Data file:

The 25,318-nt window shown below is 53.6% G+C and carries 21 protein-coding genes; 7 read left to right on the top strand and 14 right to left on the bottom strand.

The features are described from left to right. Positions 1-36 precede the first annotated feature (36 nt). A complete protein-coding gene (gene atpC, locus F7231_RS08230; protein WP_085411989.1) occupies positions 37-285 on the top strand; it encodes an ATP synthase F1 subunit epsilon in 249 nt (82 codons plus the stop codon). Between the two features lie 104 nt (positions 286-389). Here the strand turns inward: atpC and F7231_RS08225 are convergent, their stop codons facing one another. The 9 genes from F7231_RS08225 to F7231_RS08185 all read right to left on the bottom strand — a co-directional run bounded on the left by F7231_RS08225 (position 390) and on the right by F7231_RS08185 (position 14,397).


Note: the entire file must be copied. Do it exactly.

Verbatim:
The 25,318-nt window shown below is 53.6% G+C and carries 21 protein-coding genes; 7 read left to right on the top strand and 14 right to left on the bottom strand.

The features are described from left to right. Positions 1-36 precede the first annotated feature (36 nt). A complete protein-coding gene (gene atpC, locus F7231_RS08230; protein WP_085411989.1) occupies positions 37-285 on the top strand; it encodes an ATP synthase F1 subunit epsilon in 249 nt (82 codons plus the stop codon). Between the two features lie 104 nt (positions 286-389). Here the strand turns inward: atpC and F7231_RS08225 are convergent, their stop codons facing one another. The 9 genes from F7231_RS08225 to F7231_RS08185 all read right to left on the bottom strand — a co-directional run bounded on the left by F7231_RS08225 (position 390) and on the right by F7231_RS08185 (position 14,397).